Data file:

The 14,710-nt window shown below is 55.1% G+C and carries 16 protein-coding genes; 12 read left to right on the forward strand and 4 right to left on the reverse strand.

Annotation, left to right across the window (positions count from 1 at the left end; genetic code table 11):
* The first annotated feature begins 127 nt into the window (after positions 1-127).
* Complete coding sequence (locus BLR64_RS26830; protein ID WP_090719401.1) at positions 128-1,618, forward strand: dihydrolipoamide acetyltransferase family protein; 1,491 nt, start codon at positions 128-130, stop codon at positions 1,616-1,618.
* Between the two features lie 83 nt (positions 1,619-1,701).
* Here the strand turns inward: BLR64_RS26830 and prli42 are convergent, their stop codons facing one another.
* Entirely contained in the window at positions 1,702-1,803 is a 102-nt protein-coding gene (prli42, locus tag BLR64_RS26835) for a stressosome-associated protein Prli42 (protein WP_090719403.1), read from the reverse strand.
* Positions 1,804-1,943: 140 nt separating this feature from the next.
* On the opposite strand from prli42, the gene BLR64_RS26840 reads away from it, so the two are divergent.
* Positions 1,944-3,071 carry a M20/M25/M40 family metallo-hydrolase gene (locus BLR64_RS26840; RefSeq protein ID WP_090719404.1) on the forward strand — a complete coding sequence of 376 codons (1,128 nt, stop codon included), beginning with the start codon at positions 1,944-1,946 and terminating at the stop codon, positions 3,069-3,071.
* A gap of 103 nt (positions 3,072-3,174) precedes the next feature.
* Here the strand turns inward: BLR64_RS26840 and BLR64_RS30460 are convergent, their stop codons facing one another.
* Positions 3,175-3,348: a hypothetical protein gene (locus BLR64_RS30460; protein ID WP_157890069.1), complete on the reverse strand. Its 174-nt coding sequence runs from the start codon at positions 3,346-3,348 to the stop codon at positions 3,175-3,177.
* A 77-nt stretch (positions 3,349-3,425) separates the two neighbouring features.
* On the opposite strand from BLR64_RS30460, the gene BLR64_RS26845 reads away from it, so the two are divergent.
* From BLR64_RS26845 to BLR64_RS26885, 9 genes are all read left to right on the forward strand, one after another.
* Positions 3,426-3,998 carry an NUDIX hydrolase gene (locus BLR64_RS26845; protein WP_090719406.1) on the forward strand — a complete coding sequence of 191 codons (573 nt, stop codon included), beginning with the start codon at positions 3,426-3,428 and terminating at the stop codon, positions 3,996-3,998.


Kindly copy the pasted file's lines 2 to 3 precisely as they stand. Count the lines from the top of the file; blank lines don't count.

Annotation, left to right across the window (positions count from 1 at the left end; genetic code table 11):
* The first annotated feature begins 127 nt into the window (after positions 1-127).